“I wish I had the voice of Homer/ To sing of rectal carcinoma,/ Which kills a lot more chaps, in fact,/ Than were bumped off when Troy was sacked.” This was the opening stanza of a comic poem which appeared in 1964 in the New Statesman. The man who wrote this was dying of cancer and yet the deadly disease had failed to repress his indomitable irreverence. An exceptionally gifted man, John Burdon Sanderson Haldane, was not just a preeminent biologist who was a founder of population genetics, but also a brilliant orator, prolific science populariser and much else.
Born in 1892, Haldane’s intellect was evident at an early age when, all of four years old, he injured himself and asked the doctor whether the blood was oxyhaemoglobin or carboxyhaemoglobin! He graduated in mathematics and Classics from Oxford and wrote his first scientific paper with his father at 19. Haldane picked up many experimental skills from his father, a brilliant scientist, as also a penchant for experimenting on one’s own body.
The First World War was a life-changing experience for Haldane. He was assigned to a regiment to train them in the use of explosives, but was soon sent to the front. He witnessed carnage at close quarters, was among men from different social backgrounds and frequently came close to being killed. His almost pathological irreverence was evident—he was adored by his mates who gave him the moniker ‘The Rajah of the Bomb’ because of his bravado.
In the interwar period Haldane did pioneering work in the newly emerging area of genetics, placing population genetics on a sound mathematical foundation. Though the idea that life could have originated from a primordial soup of inorganic chemicals was first proposed by the Soviet biochemist Alexander Oparin, Haldane independently propounded it later. He hardly conformed to the stereotypical ivory tower scientist. He wrote and lectured extensively on science for the general public. He was, as Arthur C. Clarke said, “the most brilliant science populariser of his generation”.
Haldane visited the Soviet Union and was impressed by the project of harnessing science and technology for development. He became a Marxist, though he only formally joined the Communist Party much later. Despite being a staunch opponent of the establishment (he was followed and reported on by MI5), Haldane assisted the war effort by working on the effects of decompression on the human body—essential for submarine warfare.
Samanth Subramanian’s book is a comprehensive account of Haldane’s life. Extensive use of archival material as well as private letters and diaries of Haldane and his sister make it well researched. Subramanian, with his lucid writing, makes it into a page-turner, with some brilliant asides. Thus, commenting on Haldane’s sticking a lit fuse into gun cotton, he writes, “Bravery and bravado felt just like isotopes of each other”.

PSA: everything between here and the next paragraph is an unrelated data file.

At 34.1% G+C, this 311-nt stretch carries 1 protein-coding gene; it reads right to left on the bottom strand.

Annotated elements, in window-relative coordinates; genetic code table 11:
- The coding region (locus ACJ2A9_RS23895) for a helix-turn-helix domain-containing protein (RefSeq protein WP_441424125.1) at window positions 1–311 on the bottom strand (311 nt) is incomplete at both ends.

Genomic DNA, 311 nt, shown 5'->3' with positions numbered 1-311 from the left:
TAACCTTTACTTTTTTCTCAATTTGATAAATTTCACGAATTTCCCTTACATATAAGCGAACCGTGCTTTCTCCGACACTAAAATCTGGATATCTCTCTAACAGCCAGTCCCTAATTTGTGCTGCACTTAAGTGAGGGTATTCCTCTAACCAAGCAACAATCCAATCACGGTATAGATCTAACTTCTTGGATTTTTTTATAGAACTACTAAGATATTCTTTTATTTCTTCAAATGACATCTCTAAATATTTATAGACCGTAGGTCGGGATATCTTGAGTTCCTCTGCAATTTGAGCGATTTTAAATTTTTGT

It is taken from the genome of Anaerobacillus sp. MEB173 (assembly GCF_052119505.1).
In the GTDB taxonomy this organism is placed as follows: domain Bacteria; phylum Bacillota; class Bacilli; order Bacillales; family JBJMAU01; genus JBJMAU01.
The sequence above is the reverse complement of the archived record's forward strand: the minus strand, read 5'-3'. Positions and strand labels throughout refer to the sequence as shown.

Writing about a brilliant person like Haldane, it would be easy to focus on his achievements. It is to Subramanian’s credit that he does not shy from describing some of his human failings and one gets a vivid picture of Haldane the man, warts and all. However, one would have liked a much more detailed discussion of his scientific work. The book does dwell on it and does a decent job of explaining it in simple terms, but it does leave one wanting more details of the fascinating work done by this polymath.
Haldane moved to India in 1956 and started working at ISI, Calcutta. His impatience with the bureaucratic and hierarchical functioning soon got in the way of his passion for doing science—he once called CSIR the “Council for Suppression of Independent Research”. He left ISI and at Biju Patnaik’s request, moved to Bhubaneswar to establish an Institute of Genetics.
Haldane died of colorectal cancer in 1964. Ever the man of science and rationality, he willed that his body be used for medical research—organs to be preserved and studied and bones to be assembled into a skeleton to be displayed in an anatomy museum.
The comic poem he wrote from his deathbed ends with “…A spot of laughter, I am sure,/ Often accelerates one’s cures;/ So let us patients do our bit/ To help the surgeons keep us fit”.